Nuclear commerce: do restrictions hinder growth?

20 November 2007

The highly technical nature of nuclear power ensures that there is specialised knowledge and materials that countries must acquire before they can have a reactor construction programme. Under the Treaty on Non Proliferation of Nuclear Weapons (NPT), the five nuclear weapons states are obliged to transfer technology for the peaceful uses of nuclear science to treaty signatories who have given up any interest in weapons. It is sometimes argued that they haven’t fully fulfilled this, but the spread of (initially) research reactors around the world and (more recently) power reactors to over 30 countries, suggests some success at making nuclear something like a ‘normal’ business, where new technology developed in one country rapidly spreads elsewhere. There is also acute specialisation within the nuclear fuel cycle, which requires a trading regime and provision of transport. Buyers seek supplies at the lowest cost, subject to concerns on security of supply, and uranium supply and the other front end nuclear fuel activities are now largely in the hands of a limited number of companies. To the extent that there are impediments to the free flow of technology and materials today, how significant are they and could they constitute a barrier to the future development of the nuclear industry?

The Nuclear Suppliers Group (NSG) polices nuclear commerce from the point of view of adherence to the non-proliferation regime, through the implementation of guidelines for nuclear and nuclear-related exports. The NSG guidelines are followed by each of 44 national governments in accordance with their own laws and practices. Decisions on export applications are taken at national level in accordance with national export licensing requirements.

The NSG was created, initially with only seven members, after India first exploded a nuclear device in 1974, indicating that nuclear technology supplied for peaceful purposes could potentially be misused. The guidelines are essentially a set of export rules, seeking to ensure that transfers of nuclear material or equipment are not diverted to unsafeguarded nuclear fuel cycle facilities or towards nuclear explosive activities. They also recognise the need for physical protection measures in the transfer of sensitive facilities, technology and weapons-usable materials. The first set of NSG guidelines governed the export of items that are especially designed or prepared for nuclear use, such as fuel and reactor equipment. These were extended in 1992, by the addition of guidelines for transfers of nuclear-related dual use equipment, material and technology, essentially items that have additional substantial non-nuclear uses, for example in industry.

The main practical impact of the NSG is that nuclear trade with India and Pakistan has been severely limited, as neither country has signed the NPT while developing nuclear weapons. This has meant that each has had to develop its domestic nuclear sector without recourse to much assistance from outside. India, in particular, has very ambitious nuclear plans, but suffers from a shortage of good uranium resources. It has based its programme on the use of as much recycled fuel as possible and notably on fast reactors and the subsequent development of full-scale thorium-based reactors, as it has significant thorium reserves.

Neither India nor Pakistan are ever likely to sign the NPT (on the basis that the treaty discriminates against them as second class nations and refuses what they see as their legitimate right to possess nuclear weapons for defensive purposes). Other ways are being sought to end their isolation by wider diplomatic efforts and the recent proposed agreement between India and the United States is in this vein. Difficult issues surrounding other countries that have signed the NPT, but are accused of ignoring its provisions, have occupied a lot of media attention in recent years. Iran and North Korea have both faced economic sanctions for their alleged activities.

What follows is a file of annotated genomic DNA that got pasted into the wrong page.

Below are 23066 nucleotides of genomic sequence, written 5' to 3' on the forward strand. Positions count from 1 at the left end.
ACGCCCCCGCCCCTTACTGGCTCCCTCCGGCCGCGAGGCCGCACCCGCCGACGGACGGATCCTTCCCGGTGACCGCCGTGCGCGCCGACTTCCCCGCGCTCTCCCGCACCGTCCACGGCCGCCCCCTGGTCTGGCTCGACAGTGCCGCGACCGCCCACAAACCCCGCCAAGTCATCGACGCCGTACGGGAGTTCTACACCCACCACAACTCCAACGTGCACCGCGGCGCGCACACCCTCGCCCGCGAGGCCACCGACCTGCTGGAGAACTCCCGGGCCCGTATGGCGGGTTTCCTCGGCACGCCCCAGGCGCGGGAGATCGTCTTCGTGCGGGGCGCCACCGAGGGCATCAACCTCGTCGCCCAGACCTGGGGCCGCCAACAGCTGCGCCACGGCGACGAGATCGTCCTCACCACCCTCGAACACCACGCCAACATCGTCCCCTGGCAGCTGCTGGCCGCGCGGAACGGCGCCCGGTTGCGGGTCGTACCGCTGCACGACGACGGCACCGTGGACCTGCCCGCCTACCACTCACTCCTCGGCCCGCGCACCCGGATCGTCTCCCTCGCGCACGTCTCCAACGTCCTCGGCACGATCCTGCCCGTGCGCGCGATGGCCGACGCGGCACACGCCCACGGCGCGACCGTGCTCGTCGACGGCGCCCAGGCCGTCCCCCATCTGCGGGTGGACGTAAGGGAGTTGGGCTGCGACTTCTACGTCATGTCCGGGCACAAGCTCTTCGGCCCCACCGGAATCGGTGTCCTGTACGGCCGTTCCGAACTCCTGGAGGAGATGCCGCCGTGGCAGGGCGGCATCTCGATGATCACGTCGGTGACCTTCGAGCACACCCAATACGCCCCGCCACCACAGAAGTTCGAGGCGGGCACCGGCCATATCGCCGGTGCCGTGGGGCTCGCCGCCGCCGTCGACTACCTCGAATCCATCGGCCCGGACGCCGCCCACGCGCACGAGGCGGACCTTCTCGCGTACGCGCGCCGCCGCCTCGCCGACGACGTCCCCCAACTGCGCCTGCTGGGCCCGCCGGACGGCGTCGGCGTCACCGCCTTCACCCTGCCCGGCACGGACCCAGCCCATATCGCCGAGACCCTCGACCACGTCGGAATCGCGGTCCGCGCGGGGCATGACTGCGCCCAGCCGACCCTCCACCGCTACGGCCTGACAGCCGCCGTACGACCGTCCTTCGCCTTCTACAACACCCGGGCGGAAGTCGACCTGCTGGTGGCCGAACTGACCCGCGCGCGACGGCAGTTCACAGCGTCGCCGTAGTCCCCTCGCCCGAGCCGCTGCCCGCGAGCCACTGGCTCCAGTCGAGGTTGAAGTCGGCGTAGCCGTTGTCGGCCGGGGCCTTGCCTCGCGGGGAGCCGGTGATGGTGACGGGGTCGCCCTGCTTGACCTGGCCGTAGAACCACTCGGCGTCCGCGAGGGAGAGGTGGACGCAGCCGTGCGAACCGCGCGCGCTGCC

Very few countries possess the full range of facilities required to carry out all steps of the nuclear fuel cycle. The degree of specialisation in the nuclear fuel industry clearly contributes to the overall economic efficiency of the nuclear fuel markets, as it would be prohibitively expensive for a country with a small or fledgling nuclear power programme to develop all the necessary fuel cycle facilities. International trade in uranium and nuclear fuel cycle services is a necessity for the production of nuclear electricity in most of the countries presently using nuclear power.

The social, political and economic importance of the security of electricity supplies means that assurance of fuel supply is of overriding importance for utilities. Diversity of supply sources is often the main way that utilities ensure they will receive sufficient nuclear fuel to meet their requirements, particularly in countries with no domestic production. There are now plans to offer supply assurance for any new nuclear country renouncing the right to build domestic proliferation-sensitive enrichment or used fuel reprocessing facilities.

When the General Agreement on Tariffs and Trade (GATT), the main treaty governing international trade, was established in 1948, trade in fissionable and related materials was excluded from its provisions on security grounds. Nuclear trade is also outside the scope of the World Trade Organization (WTO). Thus there is no multilateral framework for the conciliation of disputes, such as the ‘dumping’ cases raised in 1991 in the USA against uranium producing countries from the former Soviet Union. Such disputes must therefore be resolved through bilateral negotiations and agreements between the exporting and importing countries.